“We did about 15 takes on that guitar solo, chopping it up in Logic and turning it into its own melody,” Babydaddy continues. “Then the saxophonist learned the programmed guitar solo and doubled it. Other than that, the most interesting thing about the song might be the Judy Garland sample. That is from some strange unreleased tape she made talking into an old reel-to-reel. She was drunk and rambling for two hours. [At one point, Garland says in what sounds like a drugged voice, “There will be no ‘over the rainbow’ for me”.] The tape was bootlegged, and we really did our best to get those bootleg tapes cleared. It was almost shut down by her estate; they wanted the bootlegs off the market. The estate claimed the tapes had been slowed down. But it is a touching moment — and completely spooky. That someone would say those words into a microphone is one of the saddest things. It is disembodied but completely honest.”

Ultimately, the Scissor Sisters are themselves outsiders, too far out for the American mainstream, too rampantly melodic and even musically conventional to be widely accepted by a U.S. public that typically shuns even the most perfect pop in favor of more commercial, mass-market product. That makes Scissor Sisters an underground band worth watching for years to come, as they continue to cut up sounds with their sharp creative and technical prowess.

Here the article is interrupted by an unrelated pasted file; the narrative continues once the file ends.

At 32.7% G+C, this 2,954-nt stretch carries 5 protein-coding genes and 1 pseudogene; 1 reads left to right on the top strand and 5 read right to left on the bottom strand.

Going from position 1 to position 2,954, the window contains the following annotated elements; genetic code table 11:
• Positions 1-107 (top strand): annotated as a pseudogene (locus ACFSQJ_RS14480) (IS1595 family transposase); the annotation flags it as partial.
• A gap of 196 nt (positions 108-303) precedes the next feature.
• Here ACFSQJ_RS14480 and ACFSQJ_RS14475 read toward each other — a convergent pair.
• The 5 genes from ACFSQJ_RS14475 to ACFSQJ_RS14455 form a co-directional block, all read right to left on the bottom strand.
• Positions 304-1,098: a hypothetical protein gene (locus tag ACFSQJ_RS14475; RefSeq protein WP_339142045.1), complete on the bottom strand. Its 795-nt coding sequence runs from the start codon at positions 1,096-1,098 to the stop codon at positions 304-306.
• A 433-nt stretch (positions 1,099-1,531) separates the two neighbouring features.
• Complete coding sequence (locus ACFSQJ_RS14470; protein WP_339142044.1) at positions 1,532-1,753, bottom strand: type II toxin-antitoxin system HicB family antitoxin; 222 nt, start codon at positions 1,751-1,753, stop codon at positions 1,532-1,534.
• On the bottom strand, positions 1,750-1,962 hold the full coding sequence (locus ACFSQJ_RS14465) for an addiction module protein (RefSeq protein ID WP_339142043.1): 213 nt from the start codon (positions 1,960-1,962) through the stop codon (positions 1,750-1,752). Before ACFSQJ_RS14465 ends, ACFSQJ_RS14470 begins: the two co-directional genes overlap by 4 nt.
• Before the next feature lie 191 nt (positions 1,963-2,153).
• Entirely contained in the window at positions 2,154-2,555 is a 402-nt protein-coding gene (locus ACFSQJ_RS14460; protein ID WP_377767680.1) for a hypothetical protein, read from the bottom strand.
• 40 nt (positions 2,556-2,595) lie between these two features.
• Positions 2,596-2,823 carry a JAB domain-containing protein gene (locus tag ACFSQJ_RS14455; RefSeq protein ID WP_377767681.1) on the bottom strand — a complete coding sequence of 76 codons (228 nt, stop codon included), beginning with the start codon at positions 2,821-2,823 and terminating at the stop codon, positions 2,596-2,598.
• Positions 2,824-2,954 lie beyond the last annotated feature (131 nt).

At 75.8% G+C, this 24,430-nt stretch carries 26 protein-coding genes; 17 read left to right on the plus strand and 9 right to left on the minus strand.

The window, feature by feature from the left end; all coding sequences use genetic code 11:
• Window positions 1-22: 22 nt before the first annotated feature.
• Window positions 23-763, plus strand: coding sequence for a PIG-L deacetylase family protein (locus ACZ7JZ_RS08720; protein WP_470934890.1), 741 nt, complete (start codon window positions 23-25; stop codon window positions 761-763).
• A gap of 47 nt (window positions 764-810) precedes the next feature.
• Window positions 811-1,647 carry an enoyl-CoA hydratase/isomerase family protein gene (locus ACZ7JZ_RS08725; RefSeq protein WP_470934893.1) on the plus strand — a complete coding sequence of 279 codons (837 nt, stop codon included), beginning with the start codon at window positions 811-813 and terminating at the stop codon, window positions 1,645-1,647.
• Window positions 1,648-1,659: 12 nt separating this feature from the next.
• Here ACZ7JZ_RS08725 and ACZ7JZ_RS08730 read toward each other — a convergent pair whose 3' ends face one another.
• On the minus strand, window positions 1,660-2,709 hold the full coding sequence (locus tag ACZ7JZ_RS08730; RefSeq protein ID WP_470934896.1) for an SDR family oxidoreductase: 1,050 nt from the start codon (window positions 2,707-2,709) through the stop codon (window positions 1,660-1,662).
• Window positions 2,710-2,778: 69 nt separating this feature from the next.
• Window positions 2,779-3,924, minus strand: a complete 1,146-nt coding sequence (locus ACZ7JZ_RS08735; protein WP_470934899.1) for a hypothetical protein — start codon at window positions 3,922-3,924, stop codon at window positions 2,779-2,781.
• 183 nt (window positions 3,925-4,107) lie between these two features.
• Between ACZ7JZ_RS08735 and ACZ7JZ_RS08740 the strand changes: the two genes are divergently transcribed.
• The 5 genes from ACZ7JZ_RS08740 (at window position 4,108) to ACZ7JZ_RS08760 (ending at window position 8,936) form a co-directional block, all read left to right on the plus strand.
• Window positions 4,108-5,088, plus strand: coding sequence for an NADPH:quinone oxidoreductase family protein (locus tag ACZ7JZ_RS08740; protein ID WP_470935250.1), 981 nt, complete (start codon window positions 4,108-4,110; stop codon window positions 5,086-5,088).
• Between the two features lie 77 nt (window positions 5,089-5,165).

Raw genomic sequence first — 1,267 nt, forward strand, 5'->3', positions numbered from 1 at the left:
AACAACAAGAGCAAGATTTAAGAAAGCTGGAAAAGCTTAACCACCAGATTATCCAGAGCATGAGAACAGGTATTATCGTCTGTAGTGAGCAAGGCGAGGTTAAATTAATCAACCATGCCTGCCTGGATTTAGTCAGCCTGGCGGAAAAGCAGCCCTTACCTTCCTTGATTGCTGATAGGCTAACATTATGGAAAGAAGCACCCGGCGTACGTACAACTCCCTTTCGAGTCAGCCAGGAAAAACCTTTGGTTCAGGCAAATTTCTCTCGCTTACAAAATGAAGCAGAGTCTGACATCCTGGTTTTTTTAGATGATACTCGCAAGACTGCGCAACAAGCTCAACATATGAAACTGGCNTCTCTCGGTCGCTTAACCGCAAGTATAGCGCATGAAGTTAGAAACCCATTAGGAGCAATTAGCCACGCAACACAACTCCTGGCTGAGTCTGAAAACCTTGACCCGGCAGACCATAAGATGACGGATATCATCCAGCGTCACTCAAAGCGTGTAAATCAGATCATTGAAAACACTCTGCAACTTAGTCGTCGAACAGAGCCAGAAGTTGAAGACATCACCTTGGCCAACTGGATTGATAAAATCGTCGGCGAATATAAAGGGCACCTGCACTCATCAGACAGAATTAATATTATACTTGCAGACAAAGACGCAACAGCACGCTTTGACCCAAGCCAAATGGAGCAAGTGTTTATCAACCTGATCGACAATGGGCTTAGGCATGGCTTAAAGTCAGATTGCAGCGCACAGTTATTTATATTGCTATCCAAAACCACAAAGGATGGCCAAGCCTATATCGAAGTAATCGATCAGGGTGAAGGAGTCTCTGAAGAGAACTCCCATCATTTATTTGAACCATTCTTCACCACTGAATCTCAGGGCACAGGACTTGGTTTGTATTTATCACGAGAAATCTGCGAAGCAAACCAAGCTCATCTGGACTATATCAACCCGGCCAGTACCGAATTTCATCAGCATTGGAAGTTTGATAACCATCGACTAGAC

“We are a problem-solving project trying to make things sound good,” Shears says, by way of describing their production goals. “We can also sometimes be our own biggest enemy, but we like to challenge ourselves to create something strong. Scissor Sisters is our personality — it is the character of this band as much as anything.”


Computer, DAW

Apple Power Mac Quad G5 running Logic Pro 7

Mixer, interface

MOTU 828mkII interface
Soundcraft Spirit FX16 board

Samplers/drum synths, turntable

Apple Logic Pro EXS24mkII sampler, Ultrabeat drum synth
Native Instruments Battery
Technics SL1200 turntable

Software, plug-ins

Arturia Analog Factory soft synth (including Arturia sounds from the Yamaha CS-80V, Moog Minimoog V, Moog Modular V, ARP 2600 V)
GMedia M-Tron, Minimonsta: Melohman soft synths
Korg Legacy Collection soft synths
Native Instruments Komplete soft synths
PSP VintageWarmer, Nitro plug-ins